On Monday, ESPN’s Buster Olney reported that the Baltimore Orioles have intentions to extend former 5th-overall pick Matt Wieters the $15.8M qualifying offer prior to the beginning of free agency.

Wieters, a soon-to-be 30-year-old catcher, headlines a crop of peers that include Alex Avila, Dioner Navarro, Jarrod Saltalamacchia and Chris Iannetta. It’s safe to say that of the available backstops, Wieters provides the highest all-around upside of this year’s class.

There had been speculation whether or not the Orioles would indeed offer Wieters the qualifying deal, given his injury history as well as his failure to live up to his “switch-hitting Joe Mauer” draft label. For the Orioles, extending Wieters the qualifying offer is not only a no-brainer, it’s just smart business.

Let’s say Wieters becomes the first player to accept the QO this offseason, choosing to remain with the Orioles through the 2016 season on a one-year, $15.8M deal. Well, the O’s would be paying a pretty penny for a career .258/.320/.423 hitter. However, Wieters, in his career, has averaged 21 HRs and 79 RBI every 162 games played, a unique trait for a position that is traditionally starved of offense. Wieters’ 91 dingers from 2010-15 are sixth-most among all catchers in that span, while his .171 ISO is fifth-best.

For Wieters, that includes only 101 games between 2014 and 2015, a result of Tommy John surgery on June 17 of 2014. Prior to being sidelined in May of that year, Wieters was off to a thundering start, hitting .308/.339/.500 with 5 HRs in only 26 games. It appeared that the former Georgia Tech Yellow Jacket was on his way to finally living up to his superstar billing, but rare Tommy John surgery for a position player set his career’s upward trajectory to a grinding halt.

Having only played in 75 games in 2015, Wieters hit a middle-of-the-road .267/.319/.422 upon his return the Orioles’ lineup on June 5 of this season. His role was diminished to an every-other-day platoon with fellow catcher Caleb Joseph, as the Orioles made every attempt to ease Wieters back into a more consistent role.

As it stands, Wieters is somewhat of a question mark despite his previous production, but for the Orioles, he would certainly be motivated. The one-year deal would allow him to assert himself back into the Orioles’ lineup, knowing he would be allowed back into the open market as a 31-year-old with limited wear and tear at baseball’s positional equivalent of running back. From an organizational standpoint, the Orioles are still facing the very real possibility of losing home run king Chris Davis to the highest bidder, making Wieters’ bat a much-needed asset. Though Wieters, to my estimation is not a strong game-caller, he does have familiarity with the Orioles current stable of average starters, another plus for a team that will need all the help it can muster in 2016.

On the flip-side, if Wieters’ does not accept the qualifying offer (the more likely result being a client of Scott Boras), someone is surely to overpay for a catcher with real “ifs” to his game.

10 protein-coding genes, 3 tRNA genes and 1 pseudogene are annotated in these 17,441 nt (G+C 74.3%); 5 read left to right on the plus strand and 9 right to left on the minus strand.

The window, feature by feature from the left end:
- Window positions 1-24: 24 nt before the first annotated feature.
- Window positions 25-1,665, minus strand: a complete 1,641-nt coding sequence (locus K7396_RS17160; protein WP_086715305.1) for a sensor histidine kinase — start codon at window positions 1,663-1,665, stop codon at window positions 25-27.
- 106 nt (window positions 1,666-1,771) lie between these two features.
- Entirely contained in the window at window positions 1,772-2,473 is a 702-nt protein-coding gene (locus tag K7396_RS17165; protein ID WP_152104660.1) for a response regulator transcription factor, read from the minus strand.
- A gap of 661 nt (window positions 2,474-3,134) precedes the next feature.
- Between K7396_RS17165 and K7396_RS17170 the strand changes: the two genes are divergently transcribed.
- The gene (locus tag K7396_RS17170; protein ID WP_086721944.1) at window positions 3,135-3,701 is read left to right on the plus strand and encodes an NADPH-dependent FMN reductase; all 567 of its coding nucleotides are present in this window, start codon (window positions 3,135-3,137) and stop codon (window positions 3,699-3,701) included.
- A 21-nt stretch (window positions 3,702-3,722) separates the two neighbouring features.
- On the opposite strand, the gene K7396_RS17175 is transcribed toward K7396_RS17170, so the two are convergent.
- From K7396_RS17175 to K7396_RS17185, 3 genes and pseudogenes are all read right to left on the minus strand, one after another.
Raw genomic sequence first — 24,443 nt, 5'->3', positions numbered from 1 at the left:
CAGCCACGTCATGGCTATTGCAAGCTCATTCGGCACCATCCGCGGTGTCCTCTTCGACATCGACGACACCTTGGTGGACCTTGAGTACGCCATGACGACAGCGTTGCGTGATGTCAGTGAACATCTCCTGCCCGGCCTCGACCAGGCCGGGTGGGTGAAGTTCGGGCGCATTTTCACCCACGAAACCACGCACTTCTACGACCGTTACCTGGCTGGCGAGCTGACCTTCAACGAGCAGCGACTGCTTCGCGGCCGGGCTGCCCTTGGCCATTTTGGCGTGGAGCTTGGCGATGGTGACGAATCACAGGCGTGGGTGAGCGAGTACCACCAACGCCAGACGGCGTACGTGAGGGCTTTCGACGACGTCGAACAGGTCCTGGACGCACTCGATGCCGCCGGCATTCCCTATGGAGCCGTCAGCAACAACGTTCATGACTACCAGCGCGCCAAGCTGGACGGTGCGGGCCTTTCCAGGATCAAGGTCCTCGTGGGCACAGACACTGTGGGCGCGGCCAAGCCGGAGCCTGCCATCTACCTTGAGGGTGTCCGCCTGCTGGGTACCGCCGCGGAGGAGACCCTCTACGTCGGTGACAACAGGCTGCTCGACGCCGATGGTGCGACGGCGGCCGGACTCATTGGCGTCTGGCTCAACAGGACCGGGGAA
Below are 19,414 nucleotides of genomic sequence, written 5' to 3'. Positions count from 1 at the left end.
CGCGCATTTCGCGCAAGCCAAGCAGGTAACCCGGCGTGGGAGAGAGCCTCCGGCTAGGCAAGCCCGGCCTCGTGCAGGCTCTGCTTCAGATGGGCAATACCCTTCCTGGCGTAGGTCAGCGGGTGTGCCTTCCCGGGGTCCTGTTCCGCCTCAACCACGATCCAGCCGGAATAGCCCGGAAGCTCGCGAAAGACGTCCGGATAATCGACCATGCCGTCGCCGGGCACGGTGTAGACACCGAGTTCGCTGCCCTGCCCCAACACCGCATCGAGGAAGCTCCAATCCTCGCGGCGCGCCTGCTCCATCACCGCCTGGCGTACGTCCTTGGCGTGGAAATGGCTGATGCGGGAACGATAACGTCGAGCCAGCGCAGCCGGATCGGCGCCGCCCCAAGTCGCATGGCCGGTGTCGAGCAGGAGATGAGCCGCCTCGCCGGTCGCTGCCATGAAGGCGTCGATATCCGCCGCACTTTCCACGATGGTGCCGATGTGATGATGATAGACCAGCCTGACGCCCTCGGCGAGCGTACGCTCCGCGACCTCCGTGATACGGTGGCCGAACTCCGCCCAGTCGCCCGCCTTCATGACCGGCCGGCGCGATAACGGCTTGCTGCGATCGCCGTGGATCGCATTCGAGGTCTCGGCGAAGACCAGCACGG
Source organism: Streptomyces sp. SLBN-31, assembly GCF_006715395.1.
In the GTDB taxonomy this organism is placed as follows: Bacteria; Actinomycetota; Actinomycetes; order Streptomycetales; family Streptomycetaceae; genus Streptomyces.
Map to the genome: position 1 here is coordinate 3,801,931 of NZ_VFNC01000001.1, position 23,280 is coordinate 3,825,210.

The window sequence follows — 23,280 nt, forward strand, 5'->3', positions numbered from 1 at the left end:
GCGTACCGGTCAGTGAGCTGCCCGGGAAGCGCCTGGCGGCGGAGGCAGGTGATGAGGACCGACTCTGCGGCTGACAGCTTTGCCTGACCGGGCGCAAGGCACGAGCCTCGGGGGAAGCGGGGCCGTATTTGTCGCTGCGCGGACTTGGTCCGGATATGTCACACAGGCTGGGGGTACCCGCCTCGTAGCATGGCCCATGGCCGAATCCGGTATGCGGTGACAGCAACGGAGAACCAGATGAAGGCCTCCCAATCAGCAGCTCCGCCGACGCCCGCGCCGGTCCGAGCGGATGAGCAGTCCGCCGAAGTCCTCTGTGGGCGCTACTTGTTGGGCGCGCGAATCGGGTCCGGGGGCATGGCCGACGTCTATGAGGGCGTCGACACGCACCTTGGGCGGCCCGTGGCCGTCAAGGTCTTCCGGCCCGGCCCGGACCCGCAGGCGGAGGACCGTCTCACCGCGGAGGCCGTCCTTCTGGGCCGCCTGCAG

Though Wieters missed 73% of the Orioles’ games the past two seasons, leaving his knees intact for just a little while longer, he has never been the hitter the Orioles brass or fans thought he would be. Yes, the difficulty of juggling catching duties while also hitting big-league pitching is perhaps the most difficult task to be bestowed at any position in baseball, but Wieters’ massive draft hype and subsequent six years in Baltimore left much to be desired.

Wieters also built much of his success on his status as an elite defender. From 2009-2014, his 32.5% caught-stealing percentage helped to earn him Gold Gloves in 2011 and 2012, while also detracting opposing base-runners from stealing year-to-year. Tommy John surgery didn’t necessarily slow Wieters down after returning to the Orioles’ lineup as he caught 8 of 26 (30.7%) would-be base-stealers in 2015, but again, the threat of recurring issues for a player that throws the baseball 100+ times five of every seven days of the week is not something to take lightly.

The Orioles are in the driver’s seat when it comes to Wieters’ situation, because on both sides, there is a benefit. If he stays, the Orioles retain a player that will be looking to boost his value for next winter while also keeping a much-needed power bat. However, if he does depart to greener pastures, the Orioles, a franchise whose farm-system is without enough horses, would greatly benefit from the competitive balance pick to be used this June. If Russell Martin, a career .257/.353/.397 hitter prior to 2015, can garner an average annual value of $16.5M, Wieters is sure to see his share of suitors ready to match or exceed that price.

Baltimore has an incumbent catching duo of Caleb Joseph and Steve Clevenger available to mix-and-match both against righties and lefties and are both under team control until 2021 and 2019, respectively. They’re cheap, and while the Orioles would like to allocate $15M-$20M towards starting pitcher or another outfielder, Joseph and Clevenger’s flexibility at bargain prices only benefits the Orioles in 2016 and beyond.

For the O’s, Wieters was good, but never great, and the impending qualifying offer to be extended to him is nothing more than a formality.

About The Author

Nick Cicere

A proud graduate of Colorado State, Nick is an Orioles fan in Colorado, and is thankful for the invention of MLB.tv. When not contributing to Baseball Essential, Nick's work can also be found at Camden Chat, SB Nation's Baltimore Orioles blog.

Related Posts

Leave a Reply